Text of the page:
Monday, July 23, 2007

More Than I Could Have Asked For

Our twenty-year-old son was home for the weekend. This fall he will begin his college senior year, and he has decided to stay in the metropolitan area for the summer, working an on-campus summer job, so we see him less frequently than we have in summers past. While he was home last summer it was a generally miserable experience for him and for us. We had just moved to a new community where he knew no one, working a job (for us, actually) that he didn't particularly like, so his moods ranged from very crabby to only slightly crabby for the three months he was home. As much as I love Kyle and enjoy having him around, I wondered whether he might make a better guest than resident. I guess there is some truth to that, because his visit this weekend was actually quite pleasant.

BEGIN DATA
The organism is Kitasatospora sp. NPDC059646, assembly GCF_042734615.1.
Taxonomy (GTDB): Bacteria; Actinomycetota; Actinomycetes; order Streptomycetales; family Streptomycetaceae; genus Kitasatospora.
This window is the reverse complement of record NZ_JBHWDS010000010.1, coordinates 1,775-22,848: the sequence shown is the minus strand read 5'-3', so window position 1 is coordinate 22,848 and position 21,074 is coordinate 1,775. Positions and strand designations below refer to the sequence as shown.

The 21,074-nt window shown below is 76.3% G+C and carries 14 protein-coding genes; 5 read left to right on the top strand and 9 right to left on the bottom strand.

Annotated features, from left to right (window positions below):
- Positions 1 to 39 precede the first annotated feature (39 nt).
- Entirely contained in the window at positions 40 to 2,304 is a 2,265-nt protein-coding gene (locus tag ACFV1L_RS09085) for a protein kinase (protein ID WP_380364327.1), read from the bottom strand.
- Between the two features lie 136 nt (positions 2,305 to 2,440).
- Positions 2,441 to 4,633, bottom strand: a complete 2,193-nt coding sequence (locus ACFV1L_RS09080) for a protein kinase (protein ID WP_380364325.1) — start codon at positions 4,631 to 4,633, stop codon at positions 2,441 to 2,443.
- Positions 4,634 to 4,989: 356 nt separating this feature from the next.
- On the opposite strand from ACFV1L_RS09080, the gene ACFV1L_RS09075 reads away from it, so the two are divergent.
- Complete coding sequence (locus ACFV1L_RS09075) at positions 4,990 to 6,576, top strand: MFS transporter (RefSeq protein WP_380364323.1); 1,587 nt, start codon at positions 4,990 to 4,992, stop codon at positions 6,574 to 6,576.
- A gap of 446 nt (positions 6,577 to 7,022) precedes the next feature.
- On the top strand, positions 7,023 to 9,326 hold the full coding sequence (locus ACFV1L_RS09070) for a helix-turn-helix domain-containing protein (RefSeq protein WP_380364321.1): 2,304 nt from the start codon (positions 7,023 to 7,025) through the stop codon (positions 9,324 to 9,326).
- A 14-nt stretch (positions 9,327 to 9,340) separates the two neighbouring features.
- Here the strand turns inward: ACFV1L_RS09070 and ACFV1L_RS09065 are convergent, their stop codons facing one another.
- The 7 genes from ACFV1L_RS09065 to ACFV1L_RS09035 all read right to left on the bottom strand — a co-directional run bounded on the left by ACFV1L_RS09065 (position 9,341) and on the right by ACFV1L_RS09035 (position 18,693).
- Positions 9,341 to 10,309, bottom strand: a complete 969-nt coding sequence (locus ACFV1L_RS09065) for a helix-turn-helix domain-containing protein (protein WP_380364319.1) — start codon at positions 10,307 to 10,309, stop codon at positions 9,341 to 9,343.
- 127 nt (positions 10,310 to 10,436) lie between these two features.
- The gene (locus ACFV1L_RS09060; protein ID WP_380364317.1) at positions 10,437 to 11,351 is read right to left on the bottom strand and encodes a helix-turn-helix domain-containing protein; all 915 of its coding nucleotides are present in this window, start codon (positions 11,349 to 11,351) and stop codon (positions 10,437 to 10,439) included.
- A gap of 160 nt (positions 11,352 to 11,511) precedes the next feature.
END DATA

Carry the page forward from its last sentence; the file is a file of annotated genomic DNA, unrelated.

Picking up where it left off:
I had a meeting in the metro area on Friday night, so I was able to pick him up (Kyle does not have a car) after my meeting and we drove home together, enjoying a spirited conversation we both enjoyed. By the time we got home Friday night it was too late to do much, so Kyle rented a couple of DVDs and we didn't see him until Saturday morning, when he worked a few hours for us PCA'ing one of his brothers. Early Saturday morning before anyone else was awake Tony (our twelve-year-old) and I decided to treat the family to donuts for breakfast (nutritional concerns aside), and as we were picking up our breakfast items noticed that the new Harry Potter book, released at midnight the night before was on sale at our grocery store. On the way home the night before Kyle uttered with regret, "Dang. And I won't be home [his place] tonight to get my Harry Potter book, but I asked a friend to pick it up for me." Weeks ago Kyle had purchased in advance his copy of the book in a metro bookstore in order to assure himself of getting a copy right away, and here in our smaller town grocery store sat two full boxes of the book on sale. So, Tony and I decided to purchase the book for the family, but really we purchased it so Kyle would have a chance to begin reading what he had been waiting months for.